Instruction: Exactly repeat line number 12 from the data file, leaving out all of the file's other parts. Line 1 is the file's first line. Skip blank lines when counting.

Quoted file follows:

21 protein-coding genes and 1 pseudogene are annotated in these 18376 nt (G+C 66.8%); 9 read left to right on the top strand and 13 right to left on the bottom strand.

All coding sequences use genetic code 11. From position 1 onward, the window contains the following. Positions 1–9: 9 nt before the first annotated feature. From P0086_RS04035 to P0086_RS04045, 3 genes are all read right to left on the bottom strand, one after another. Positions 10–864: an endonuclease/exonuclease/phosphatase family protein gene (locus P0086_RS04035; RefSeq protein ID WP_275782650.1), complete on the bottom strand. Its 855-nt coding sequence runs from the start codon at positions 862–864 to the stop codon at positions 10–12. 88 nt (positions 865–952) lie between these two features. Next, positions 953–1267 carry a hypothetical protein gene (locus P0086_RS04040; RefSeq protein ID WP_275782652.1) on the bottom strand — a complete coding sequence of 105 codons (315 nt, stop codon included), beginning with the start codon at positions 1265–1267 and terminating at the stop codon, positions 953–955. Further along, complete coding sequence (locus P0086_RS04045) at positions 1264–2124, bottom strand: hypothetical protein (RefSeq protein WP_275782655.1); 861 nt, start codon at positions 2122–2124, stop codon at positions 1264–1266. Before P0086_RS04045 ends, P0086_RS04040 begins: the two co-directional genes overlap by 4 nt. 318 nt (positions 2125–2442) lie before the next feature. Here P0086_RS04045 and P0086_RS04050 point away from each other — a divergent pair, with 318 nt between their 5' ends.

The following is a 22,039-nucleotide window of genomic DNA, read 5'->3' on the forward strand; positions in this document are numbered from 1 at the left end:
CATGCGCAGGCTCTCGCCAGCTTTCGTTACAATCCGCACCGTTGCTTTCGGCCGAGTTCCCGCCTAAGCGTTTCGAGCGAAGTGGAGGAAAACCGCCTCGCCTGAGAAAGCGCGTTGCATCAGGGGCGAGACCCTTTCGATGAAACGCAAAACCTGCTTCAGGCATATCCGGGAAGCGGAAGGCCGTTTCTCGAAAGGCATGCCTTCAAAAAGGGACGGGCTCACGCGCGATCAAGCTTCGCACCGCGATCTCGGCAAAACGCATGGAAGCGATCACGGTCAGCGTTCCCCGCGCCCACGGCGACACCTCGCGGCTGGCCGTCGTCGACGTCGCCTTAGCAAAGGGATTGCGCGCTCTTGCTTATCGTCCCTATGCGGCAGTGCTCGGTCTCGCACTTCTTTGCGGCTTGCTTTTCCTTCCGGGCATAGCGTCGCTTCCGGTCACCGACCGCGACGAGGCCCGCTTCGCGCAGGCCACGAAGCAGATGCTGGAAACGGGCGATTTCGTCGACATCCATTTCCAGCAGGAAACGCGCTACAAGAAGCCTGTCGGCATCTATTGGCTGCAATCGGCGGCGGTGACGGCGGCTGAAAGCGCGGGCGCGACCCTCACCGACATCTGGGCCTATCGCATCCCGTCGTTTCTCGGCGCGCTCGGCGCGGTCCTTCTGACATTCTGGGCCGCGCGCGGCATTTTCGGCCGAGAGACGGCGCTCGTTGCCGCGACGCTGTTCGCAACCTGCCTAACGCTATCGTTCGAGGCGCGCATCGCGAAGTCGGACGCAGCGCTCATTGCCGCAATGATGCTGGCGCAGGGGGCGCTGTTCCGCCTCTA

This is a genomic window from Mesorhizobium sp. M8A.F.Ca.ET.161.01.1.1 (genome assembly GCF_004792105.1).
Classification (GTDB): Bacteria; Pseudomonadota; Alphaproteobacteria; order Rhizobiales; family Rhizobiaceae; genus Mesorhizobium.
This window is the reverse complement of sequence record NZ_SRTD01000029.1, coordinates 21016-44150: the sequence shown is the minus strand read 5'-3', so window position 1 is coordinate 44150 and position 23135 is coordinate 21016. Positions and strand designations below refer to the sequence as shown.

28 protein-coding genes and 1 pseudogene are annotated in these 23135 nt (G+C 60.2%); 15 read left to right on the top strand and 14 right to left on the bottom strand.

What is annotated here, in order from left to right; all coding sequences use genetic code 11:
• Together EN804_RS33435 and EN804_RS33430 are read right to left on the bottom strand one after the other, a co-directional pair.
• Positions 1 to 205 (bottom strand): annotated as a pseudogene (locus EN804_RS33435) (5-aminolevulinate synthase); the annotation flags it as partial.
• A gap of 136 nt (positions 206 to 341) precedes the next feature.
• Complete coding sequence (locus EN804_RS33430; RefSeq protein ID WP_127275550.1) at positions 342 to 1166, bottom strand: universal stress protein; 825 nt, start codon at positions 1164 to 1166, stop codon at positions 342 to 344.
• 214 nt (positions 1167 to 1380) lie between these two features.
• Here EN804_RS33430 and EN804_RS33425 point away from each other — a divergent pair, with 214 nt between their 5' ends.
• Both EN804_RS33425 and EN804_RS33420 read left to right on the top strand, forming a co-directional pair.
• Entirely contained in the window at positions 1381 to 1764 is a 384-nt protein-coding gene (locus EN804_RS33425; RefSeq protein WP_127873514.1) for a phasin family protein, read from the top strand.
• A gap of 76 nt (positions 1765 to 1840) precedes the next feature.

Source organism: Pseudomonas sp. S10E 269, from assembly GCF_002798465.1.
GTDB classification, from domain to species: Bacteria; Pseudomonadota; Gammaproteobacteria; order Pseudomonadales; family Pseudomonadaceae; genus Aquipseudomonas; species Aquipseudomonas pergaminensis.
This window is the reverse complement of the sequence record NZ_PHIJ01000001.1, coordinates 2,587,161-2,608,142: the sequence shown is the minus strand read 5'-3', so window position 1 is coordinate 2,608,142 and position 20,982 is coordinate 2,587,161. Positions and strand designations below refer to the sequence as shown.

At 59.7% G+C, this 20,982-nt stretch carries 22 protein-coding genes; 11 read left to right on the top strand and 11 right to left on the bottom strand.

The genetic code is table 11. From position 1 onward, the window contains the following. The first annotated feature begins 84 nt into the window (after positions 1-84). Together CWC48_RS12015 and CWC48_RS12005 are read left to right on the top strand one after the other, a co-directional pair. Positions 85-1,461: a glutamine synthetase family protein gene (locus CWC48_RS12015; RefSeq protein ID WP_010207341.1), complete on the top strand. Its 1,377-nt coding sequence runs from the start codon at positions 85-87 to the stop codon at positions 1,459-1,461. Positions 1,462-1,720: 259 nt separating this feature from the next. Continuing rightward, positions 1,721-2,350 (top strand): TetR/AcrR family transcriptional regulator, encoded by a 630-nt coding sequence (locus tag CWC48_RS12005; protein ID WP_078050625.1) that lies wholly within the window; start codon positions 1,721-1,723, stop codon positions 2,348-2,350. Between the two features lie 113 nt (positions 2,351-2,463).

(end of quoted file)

• A gap of 136 nt (positions 206 to 341) precedes the next feature.